Pediatric ICUs remain above capacity, Ontario data shows

TORONTO — Ontario had more children in ICU than the system is built to handle for five of the past eight days, and the province only added three new beds in the last three months, newly released data shows.

There are currently 114 children in ICUs, two more than the total number of beds available, provincial figures released Thursday show. Only two children in intensive care have COVID-19.

The overcapacity pediatric ICUs come as children's hospitals have been reporting huge surges in pediatric intensive care admissions largely due to the flu and respiratory syncytial virus, or RSV.

Major children's hospitals like the Hospital for Sick Children in Toronto and CHEO in Ottawa have cancelled non-urgent surgeries in order to redeploy staff to the hardest hit parts: the emergency department, ICU and pediatric wards.

Health Minister Sylvia Jones said Thursday that the rate of increase in respiratory illnesses driving the surge in pediatric hospitalizations appears to be slowing down, but did not cite data on the issue.

"I would say that what we are seeing is a slowing down of the increase," she said at a news conference. "I'm not going to presuppose that that means we are coming to a plateau, but we are seeing a slowing down of the percentage increase, which is a good sign."

The government anticipated a worse flu and RSV season and increased pediatric ICU capacity by 30 per cent, Jones said.

But the provincial data shows only three ICU beds were added to the system in the past three months, on Oct. 25. The previous increase came on July 25 when four beds were added.

Jones's office did not respond to a request to explain the discrepancy.

The director of an ICU at a Toronto hospital scoffed at Jones's statement on surge planning.

"If they were planning for a surge, they did not expect patients to land in the ICU given that they only added three beds to the entire system," said Dr. Michael Warner of Michael Garron Hospital.

The numbers of children in intensive care is frightening, he said.

"We don't know what the staffing levels are, we don't know whether there's adequate staff to support those 112 beds or hopefully those 114 patients," Warner said.

Chief Medical Officer of Health Dr. Kieran Moore has said the entire pediatric system is at capacity and he doesn't expect respiratory season to peak until early to mid-December.

Jones tried to assuage fears about the overwhelmed pediatric health-care system on Thursday.

"I want to give the people of Ontario reassurance that if your child is sick in the province of Ontario, you are going to get the health care you deserve and you need in a timely manner," she said.

But several mothers of young babies took umbrage with Jones' words.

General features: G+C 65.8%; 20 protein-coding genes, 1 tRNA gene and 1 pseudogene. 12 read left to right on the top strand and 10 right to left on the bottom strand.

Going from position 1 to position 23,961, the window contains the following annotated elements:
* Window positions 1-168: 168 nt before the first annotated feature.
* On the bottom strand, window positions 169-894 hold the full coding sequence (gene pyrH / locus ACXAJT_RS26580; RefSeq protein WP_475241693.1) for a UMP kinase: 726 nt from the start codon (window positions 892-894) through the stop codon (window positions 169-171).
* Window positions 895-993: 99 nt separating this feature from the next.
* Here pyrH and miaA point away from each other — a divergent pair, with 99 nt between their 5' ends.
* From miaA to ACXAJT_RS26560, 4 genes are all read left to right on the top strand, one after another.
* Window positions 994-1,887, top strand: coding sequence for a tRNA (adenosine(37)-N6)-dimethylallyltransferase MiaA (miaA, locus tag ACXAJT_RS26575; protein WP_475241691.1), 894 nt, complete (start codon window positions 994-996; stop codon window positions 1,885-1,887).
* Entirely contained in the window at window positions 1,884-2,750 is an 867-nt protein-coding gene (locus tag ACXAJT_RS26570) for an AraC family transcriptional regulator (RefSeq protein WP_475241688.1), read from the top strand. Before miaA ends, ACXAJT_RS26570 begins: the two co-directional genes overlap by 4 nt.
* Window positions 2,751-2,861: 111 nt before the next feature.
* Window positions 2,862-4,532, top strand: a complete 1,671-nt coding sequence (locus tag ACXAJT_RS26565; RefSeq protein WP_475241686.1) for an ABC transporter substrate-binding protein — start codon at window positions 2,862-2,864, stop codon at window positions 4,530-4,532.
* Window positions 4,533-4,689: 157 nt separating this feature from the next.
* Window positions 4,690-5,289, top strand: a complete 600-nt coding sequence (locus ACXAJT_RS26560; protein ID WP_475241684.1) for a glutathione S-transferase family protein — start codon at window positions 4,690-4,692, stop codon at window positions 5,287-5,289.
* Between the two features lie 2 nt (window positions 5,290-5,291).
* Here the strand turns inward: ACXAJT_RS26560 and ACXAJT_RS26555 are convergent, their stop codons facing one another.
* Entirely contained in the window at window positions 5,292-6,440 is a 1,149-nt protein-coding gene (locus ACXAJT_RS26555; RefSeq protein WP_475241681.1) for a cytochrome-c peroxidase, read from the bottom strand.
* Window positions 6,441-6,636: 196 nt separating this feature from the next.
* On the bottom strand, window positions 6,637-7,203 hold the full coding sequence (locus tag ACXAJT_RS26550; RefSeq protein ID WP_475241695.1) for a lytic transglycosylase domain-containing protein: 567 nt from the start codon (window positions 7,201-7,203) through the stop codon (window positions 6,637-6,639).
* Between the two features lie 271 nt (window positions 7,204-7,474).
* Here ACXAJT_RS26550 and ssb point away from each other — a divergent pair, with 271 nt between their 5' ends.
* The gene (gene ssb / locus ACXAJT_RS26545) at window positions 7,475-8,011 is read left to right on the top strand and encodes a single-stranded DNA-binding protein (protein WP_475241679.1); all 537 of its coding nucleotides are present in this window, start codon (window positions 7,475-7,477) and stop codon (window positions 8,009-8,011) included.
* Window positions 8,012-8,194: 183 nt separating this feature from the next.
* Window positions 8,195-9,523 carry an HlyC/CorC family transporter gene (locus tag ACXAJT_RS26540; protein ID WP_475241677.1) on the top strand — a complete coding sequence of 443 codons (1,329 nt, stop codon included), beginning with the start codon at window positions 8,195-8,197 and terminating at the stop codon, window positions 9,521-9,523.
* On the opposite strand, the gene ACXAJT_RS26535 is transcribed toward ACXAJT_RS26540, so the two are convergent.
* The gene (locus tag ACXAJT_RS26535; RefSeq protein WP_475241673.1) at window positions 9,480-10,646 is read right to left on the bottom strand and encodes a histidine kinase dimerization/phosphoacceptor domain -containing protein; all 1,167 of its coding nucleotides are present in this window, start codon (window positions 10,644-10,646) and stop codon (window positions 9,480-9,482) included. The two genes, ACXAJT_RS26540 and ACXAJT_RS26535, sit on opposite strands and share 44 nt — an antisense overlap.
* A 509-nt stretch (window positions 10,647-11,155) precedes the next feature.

Alana Kayfetz said she was at SickKids in Toronto two weeks ago with her medically fragile two-year-old boy who has a rare genetic disorder that leaves him vulnerable to illnesses. He has already had several heart surgeries, Kayfetz said.

Normally, her son is seen quite quickly at the hospital. But her last visit for her son having difficulty breathing saw them arrive at the ER at 6 p.m. but only get admitted at 5 a.m. the next day.

The emergency department was packed, she said.

"It's a really scary time to be a parent, and it's a scary time to be a caregiver in general because it's very confusing about what to do when your kid is sick right now," Kayfetz said.

"I feel let down by the province. Parents are bearing the brunt of this crisis, which is out of our control and we feel helpless."

She had planned to bring her boy down to Queen's Park to protest the government's handling of the health-care crisis, but couldn't because her son was sick.

More than a dozen mothers with their babies dropped by the legislature between nap time on Thursday for a "play-in" to protest the province's handling of the health-care system.

"I'm also really concerned about the lack of ER capacity," said Shannon Blake, who was with her bundled-up nine-month-old boy.

"It's a really common experience as a parent with a young kid that something happens and they can't tell you what's wrong, they have an accident or whatever and you need to go to the ER, and it's really terrifying to feel like that care might not be there," she said.

"I don't think Ontarians should accept this."

Beatrice Copps showed up with her six-month-old son. She wants the government to implement a mask mandate to help reduce the spread of respiratory illnesses, saying it would help ease some of her worries.

She built her own air purifier that she hooks up to her stroller when the pair leave home, which isn't all that often as she tries to protect her young boy.

Copps said the current situation has left her constantly anxious.

"If something, God forbid, happened to my baby, would we be able to get medical care?" she said. "It's all very worrisome."

This report by The Canadian Press was first published Nov. 17, 2022.

Liam Casey, The Canadian Press